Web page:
HIV treatment and virologic failure, and sustained viral response at 12 and 24 weeks were not different between individuals with HIV/hepatitis C co-infection who did or did not switch antiretroviral medication regimens before treatment with direct antiretroviral medication, according to study results presented at IDWeek 2019, held from October 2- October 6, in Washington, DC.
In HIV/hepatitis C virus co-infection, direct-acting antivirals (DAA) and antiretroviral medications pose treatment challenges, and the management of contraindicated treatment combinations varies from practice to practice. Because antiretroviral therapy regimen switches may increase the risk of HIV virologic failure and treatment failure and has been reported to increase DAA treatment failure risk, this retrospective cohort study was designed to assess how antiretroviral therapy regimen switches affect treatment outcomes in adult patients with stable HIV/hepatitis C co-infection (HIV RNA<50 for ≥6 months) who received DAA hepatitis C therapy. Data analyzed were obtained by using the Centers for AIDS Research Network of Integrated Clinical Systems.
Participants switching antiretroviral therapy regimen within 6 months before DAA treatment were defined as the antiretroviral therapy switch cohort, and those with no change in the same time period were defined as the no-switch cohort. The primary study outcome was HIV treatment failure (including HIV virologic failure, progression to AIDS, discontinuation/change of antiretroviral therapy regimen, or death).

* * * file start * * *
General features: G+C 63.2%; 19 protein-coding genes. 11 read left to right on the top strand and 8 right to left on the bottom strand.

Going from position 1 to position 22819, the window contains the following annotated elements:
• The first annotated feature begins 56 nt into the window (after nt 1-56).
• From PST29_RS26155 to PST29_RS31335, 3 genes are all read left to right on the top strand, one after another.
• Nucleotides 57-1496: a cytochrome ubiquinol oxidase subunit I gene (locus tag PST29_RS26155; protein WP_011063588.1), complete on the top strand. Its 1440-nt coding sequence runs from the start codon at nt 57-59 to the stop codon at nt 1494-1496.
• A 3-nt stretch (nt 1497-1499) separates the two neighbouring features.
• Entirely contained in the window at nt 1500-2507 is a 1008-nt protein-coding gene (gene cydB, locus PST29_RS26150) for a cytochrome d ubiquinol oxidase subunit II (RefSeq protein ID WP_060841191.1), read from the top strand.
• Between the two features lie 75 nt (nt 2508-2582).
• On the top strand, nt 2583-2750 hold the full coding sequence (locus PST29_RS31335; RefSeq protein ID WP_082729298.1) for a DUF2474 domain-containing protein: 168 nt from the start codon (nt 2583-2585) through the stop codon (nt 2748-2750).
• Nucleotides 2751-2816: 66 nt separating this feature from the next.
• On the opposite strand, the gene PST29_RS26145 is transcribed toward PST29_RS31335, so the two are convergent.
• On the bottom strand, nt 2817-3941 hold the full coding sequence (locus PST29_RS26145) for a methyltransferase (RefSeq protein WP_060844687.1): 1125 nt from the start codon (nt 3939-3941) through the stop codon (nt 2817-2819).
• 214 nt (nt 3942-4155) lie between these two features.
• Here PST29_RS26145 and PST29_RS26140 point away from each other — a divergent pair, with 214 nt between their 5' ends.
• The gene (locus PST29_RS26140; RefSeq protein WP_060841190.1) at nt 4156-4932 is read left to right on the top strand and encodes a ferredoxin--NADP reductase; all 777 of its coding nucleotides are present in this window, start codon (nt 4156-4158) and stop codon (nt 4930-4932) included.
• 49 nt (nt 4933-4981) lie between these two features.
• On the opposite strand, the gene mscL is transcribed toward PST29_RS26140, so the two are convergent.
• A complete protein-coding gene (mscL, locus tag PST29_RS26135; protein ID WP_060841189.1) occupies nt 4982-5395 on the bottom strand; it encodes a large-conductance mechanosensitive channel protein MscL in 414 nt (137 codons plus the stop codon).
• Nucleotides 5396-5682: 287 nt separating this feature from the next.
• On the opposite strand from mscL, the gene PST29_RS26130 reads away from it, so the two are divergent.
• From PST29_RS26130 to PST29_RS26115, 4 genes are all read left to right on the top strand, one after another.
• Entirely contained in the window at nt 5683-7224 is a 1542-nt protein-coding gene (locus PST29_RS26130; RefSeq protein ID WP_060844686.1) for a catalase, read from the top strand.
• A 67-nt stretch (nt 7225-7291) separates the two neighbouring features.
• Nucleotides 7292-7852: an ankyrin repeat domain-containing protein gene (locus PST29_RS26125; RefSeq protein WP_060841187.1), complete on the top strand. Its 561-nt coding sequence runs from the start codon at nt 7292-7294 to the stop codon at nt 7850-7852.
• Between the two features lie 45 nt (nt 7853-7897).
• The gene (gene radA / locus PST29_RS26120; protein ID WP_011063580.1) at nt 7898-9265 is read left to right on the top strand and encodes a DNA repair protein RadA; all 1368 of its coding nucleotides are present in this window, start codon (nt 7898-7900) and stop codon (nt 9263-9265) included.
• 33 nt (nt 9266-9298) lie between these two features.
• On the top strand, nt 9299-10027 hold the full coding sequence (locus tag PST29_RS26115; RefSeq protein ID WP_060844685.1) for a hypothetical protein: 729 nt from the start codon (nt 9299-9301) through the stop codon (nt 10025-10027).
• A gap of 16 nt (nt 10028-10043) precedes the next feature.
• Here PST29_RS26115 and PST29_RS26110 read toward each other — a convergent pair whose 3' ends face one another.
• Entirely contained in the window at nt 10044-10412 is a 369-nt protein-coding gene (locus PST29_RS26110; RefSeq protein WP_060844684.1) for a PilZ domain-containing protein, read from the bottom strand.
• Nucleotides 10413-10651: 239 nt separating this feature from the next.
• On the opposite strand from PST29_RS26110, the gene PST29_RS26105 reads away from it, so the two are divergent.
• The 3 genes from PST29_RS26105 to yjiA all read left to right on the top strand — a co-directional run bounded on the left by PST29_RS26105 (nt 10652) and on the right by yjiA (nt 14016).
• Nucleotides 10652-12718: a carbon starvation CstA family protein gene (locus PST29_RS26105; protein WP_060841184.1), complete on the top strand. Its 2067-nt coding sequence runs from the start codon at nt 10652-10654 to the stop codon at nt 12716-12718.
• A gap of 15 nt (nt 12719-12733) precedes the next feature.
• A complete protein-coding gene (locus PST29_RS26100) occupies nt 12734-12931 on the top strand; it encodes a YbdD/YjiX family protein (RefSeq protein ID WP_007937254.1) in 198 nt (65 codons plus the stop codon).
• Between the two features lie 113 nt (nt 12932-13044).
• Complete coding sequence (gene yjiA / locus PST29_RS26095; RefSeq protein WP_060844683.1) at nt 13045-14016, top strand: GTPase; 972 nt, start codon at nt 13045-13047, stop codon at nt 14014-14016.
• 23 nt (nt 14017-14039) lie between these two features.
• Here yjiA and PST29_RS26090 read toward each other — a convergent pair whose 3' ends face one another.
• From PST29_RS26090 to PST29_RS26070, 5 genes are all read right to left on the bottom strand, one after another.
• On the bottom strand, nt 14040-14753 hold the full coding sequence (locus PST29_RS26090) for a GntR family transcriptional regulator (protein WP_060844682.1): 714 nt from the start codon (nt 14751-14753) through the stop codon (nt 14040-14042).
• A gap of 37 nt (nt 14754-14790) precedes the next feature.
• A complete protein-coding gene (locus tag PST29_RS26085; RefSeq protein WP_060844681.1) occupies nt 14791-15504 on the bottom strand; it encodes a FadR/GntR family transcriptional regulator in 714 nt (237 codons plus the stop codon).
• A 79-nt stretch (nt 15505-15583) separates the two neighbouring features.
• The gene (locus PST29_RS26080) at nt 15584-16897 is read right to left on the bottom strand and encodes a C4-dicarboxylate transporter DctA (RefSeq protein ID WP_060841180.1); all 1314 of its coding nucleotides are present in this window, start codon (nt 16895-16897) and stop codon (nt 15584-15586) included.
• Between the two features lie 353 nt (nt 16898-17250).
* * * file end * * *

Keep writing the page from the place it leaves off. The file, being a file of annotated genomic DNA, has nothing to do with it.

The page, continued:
Of the 256 total participants, 25% were in the switch cohort. The most common baseline regimen in this group was protease inhibitor-based, while the most common baseline regimen for the no-switch group was integrase strand transfer inhibitor-based. The HIV/hepatitis C transmission risk factors, hepatitis C genotype, and alanine aminotransferase/aspartate aminotransferase (ALT/AST) were similar between the switch and no-switch groups. The percentage of participants with HIV treatment and virologic failure were also similar between the 2 groups, as were the proportions achieving sustained viral response at week 12 and sustained viral response at week 24.
The investigators concluded, “HIV treatment and virologic failure, and [sustained viral response at week 12 or 24] were not different among patients who did or did not undergo a switch in their [antiretroviral therapy] regimen prior to DAA treatment. This suggests that switches in ARV regimen for DAA treatment of HCV do not negatively impact HIV or HCV outcomes among patients with HIV/HCV Coinfection.”
Mosquera DM, Wilder J, Ellis A, Naggie S. Risk of virologic failure with antiretroviral switches in HIV/HCV coinfections. Poster presented at: IDWeek 2019; October 2-6, 2019; Washington, DC. Abstract 301.